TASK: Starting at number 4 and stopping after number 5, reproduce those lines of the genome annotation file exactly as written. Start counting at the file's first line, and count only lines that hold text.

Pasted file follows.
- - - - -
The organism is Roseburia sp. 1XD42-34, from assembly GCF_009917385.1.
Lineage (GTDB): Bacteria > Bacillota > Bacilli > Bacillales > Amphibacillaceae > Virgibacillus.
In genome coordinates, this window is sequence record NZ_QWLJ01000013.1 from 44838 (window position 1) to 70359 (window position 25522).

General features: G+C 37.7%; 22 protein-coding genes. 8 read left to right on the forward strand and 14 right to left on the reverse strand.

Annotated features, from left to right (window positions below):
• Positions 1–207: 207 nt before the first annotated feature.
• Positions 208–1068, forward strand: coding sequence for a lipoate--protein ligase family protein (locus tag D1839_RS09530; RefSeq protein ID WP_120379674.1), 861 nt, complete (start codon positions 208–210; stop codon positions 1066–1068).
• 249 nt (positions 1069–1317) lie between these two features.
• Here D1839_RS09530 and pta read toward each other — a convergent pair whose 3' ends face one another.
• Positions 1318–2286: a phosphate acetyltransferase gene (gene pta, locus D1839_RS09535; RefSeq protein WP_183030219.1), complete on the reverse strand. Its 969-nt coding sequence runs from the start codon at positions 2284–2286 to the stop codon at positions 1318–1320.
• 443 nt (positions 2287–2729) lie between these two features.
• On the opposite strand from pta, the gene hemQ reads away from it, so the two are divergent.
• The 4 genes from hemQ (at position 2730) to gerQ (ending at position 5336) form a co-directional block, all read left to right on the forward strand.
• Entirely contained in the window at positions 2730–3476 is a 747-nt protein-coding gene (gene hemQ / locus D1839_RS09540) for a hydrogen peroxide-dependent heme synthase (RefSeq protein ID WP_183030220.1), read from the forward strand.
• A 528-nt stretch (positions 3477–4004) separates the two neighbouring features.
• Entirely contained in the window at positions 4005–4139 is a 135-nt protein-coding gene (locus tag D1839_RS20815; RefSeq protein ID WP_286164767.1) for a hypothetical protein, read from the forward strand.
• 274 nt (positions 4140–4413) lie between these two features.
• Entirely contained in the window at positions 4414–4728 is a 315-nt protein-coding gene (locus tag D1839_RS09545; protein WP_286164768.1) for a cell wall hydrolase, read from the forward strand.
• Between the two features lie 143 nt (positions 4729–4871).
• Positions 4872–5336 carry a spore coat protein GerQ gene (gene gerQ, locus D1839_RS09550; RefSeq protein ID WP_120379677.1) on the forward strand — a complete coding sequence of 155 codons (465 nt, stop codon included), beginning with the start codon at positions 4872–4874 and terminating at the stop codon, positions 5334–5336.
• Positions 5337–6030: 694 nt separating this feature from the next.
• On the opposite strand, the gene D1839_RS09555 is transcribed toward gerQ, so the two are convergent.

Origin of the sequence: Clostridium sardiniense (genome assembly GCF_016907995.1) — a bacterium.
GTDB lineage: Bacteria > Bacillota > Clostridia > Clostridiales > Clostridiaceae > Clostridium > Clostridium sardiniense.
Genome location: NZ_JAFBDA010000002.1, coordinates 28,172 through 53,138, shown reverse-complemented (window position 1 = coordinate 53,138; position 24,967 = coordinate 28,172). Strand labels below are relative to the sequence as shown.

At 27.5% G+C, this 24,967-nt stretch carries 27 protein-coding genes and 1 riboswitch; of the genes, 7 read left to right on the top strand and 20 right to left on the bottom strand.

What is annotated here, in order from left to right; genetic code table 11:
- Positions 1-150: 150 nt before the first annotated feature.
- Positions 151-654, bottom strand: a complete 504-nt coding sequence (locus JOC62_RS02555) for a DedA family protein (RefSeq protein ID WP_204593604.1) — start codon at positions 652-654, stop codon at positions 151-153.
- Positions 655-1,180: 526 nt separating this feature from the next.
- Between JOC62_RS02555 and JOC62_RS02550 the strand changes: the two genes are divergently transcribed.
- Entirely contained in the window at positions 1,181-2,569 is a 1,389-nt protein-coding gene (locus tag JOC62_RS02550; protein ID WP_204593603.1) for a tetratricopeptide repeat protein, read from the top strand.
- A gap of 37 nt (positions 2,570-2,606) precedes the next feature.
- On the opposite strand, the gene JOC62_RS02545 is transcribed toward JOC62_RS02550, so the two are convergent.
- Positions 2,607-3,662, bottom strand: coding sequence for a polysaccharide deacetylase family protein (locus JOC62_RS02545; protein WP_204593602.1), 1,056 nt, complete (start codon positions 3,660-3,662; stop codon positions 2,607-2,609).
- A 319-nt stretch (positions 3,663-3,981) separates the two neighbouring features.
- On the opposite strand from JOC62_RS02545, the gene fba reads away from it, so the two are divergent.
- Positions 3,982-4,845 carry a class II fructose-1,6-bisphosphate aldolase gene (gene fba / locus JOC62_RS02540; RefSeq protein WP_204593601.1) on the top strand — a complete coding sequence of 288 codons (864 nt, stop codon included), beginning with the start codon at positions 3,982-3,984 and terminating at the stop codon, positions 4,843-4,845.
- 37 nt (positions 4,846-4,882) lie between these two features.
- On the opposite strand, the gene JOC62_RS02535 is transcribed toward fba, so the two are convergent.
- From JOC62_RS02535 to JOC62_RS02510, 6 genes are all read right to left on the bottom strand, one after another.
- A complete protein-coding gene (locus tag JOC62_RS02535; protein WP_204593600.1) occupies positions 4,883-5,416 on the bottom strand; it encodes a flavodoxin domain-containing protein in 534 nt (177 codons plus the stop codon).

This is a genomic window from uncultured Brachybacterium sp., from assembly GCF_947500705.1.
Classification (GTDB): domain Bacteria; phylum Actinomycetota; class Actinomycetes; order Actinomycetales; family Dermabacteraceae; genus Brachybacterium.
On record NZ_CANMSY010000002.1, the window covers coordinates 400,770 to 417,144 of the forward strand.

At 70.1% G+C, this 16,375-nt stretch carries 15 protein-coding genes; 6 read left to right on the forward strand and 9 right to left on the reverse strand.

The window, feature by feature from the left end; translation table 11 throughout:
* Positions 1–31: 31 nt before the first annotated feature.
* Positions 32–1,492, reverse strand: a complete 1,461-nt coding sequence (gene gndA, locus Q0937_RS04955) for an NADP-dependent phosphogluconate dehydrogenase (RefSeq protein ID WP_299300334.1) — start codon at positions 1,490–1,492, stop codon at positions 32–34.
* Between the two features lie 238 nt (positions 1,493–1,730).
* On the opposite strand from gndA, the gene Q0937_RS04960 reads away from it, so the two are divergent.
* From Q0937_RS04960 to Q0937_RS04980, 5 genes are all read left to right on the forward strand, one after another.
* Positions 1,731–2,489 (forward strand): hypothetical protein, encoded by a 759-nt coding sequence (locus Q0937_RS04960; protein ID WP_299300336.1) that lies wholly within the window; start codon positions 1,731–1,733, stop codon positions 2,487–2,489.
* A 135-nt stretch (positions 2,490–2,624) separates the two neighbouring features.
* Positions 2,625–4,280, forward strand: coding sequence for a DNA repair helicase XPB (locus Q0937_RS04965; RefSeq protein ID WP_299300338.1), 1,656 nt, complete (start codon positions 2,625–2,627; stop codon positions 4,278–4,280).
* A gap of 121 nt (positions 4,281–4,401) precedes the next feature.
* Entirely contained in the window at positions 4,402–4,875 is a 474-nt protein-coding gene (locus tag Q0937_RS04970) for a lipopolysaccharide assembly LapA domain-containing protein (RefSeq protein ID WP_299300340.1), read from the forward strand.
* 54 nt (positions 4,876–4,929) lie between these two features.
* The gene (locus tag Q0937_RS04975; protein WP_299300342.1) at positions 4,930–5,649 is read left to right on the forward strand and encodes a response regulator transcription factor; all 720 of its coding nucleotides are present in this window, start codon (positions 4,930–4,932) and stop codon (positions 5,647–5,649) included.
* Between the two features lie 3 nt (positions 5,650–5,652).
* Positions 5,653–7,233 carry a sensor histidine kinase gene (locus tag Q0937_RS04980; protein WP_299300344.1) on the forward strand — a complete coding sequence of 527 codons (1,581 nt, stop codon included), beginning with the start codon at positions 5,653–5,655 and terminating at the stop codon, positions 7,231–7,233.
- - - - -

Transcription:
General features: G+C 37.7%; 22 protein-coding genes. 8 read left to right on the forward strand and 14 right to left on the reverse strand.

Annotated features, from left to right (window positions below):